You see, it’s been going on for weeks now. The soldiers up at the castle are a rank bunch of scragends – apart from Mam’s boyfriend that is. He’s alright, likes a drink and a laff and is good to my mam. But the others are all lazy good for nothing wazzocks strutting around the city being all tough and whatnot. The rest of the city have had enough, not a day goes by without someone saying how they would like to blow the Minced Pie to kingdom come. (Pause.) No one does though. 


I heard Mam’s boyfriend say that he was going to move in with her. But that doesn’t make any sense ‘cause he’s a soldier and they have to live at the castle. He was laffing earlier to her saying that everyone’s going to have a right surprise.


Laughter increases from downstairs and shrieks can be heard from revelers outside. There is a sense of rowdiness coming from the noises off. People unhappy with each other – neighbourly disputes.


Eleanor: (As before but more urgent.) So, it’s now Saturday and things have got even more silly! Mam’s boyfriend is as ‘appy as a pig in muck – he sometimes smells like one as well!  He’s only gone and moved all his stuff into our place! He’s been doing it by night, and I heard him say that he’s not going to stop at the castle for much longer. He threw me in the air when he came in earlier. He was grinning from ear to ear and singing! I mean singing!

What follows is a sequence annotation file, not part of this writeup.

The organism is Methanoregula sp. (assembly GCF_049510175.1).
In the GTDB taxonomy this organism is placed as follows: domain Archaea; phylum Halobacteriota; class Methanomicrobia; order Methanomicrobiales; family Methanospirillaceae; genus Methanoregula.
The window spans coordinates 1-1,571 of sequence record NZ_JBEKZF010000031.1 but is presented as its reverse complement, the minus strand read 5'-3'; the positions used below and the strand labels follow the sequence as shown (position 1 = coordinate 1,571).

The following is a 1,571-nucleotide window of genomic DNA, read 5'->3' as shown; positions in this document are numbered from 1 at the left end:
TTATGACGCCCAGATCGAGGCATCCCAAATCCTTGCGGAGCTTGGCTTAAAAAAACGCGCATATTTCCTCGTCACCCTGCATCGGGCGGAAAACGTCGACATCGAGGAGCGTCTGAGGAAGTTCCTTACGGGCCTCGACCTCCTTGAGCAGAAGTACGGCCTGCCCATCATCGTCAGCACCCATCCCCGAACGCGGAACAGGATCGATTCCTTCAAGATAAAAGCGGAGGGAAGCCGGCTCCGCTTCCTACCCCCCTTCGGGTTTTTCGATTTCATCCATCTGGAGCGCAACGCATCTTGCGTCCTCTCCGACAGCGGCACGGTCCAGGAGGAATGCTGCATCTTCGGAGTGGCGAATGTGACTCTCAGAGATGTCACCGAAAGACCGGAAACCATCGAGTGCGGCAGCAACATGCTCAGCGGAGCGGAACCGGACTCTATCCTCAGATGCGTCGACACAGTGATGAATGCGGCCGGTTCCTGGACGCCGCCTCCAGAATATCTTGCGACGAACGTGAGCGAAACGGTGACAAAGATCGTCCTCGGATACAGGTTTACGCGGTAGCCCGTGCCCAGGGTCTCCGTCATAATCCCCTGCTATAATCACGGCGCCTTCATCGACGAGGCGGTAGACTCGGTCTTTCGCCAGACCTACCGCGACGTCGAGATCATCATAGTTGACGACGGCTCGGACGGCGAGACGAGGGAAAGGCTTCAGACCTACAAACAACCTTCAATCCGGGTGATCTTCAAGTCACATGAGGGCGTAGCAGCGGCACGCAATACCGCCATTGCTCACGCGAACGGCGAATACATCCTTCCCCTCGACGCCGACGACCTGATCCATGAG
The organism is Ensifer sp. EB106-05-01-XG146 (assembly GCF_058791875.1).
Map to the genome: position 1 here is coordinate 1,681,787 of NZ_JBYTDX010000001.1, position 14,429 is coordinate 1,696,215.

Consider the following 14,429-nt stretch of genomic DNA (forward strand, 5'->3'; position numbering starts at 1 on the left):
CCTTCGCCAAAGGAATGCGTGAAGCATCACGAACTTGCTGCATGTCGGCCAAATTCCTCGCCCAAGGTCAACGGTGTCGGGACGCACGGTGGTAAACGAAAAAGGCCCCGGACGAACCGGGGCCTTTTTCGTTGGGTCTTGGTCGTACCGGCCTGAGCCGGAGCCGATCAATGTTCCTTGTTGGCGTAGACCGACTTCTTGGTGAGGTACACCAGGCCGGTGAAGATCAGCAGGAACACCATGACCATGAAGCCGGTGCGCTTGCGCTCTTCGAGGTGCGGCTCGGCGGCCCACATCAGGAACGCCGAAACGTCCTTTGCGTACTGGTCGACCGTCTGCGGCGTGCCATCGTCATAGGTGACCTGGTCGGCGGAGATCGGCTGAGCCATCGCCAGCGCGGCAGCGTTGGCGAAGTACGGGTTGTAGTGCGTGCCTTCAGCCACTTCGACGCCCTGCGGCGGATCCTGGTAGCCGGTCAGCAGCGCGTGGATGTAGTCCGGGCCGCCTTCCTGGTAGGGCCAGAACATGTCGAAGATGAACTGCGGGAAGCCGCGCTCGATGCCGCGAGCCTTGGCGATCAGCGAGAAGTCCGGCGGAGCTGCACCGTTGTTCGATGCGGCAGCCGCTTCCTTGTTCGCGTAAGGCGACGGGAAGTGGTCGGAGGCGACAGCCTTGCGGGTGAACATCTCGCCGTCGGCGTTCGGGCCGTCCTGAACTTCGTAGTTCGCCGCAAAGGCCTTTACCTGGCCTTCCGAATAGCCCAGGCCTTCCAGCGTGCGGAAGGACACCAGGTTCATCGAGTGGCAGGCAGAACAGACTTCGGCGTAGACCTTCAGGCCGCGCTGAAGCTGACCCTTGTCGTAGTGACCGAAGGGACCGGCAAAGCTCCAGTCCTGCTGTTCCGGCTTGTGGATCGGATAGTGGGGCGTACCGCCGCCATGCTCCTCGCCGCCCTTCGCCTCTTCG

OCCUPATION: Mother of four children and Amateur Historian ATTITUDE: Elizabeth is educated, with a ‘well-spoken’ York accent, conversational, curious, authoritative.

ELIZABETH: York in the sunshine! There truly cannot be a better thing in all of the world. Today I saw a Crampton locomotive steam into the station at York. I have such a sense of pride and thankfulness for the Great Northern Railway for saving my York.


Before the railways arrived, the city was, quite literally, a dung heap. Poor sanitation and a lack of financial investment meant that the poor were living in quite awful conditions although you dassn’t mention that now. The railway was like a breath of fresh air – quite literally. Who would have thought that trains could provide much needed employment for some of the poor? 


All of a sudden, dear friends in Nottingham, Sheffield and even London were able to join me for an evening of entertainment at the Theatre Royal. And, everyone who has visited has marveled at our beautiful Clifford’s Tower. Whenever I have a visitor, I make a point of showing them the old castle and every time they are amazed at the eyesore that surrounds it! They can only see a small section of the glorious battlements peeping over the walls of the prison. How, I have dreamt of spending some time within the Tower’s wonderful surrounds and soaking up the history that is contained within the bricks and mortar. 


Fortunately, last week, Papa took me to see the rather splendid Charles Dickens at the Festival Concert rooms in town. Here I was introduced to the very impressive William Hincks, a truly wonderful Theologian who has founded the Yorkshire Philosophical Society. I surprised him with my knowledge for History and all things York Castle and, I think, he rather took pity on me, for he said that he knew the Governor of the prison well and could arrange for a private viewing of the tower.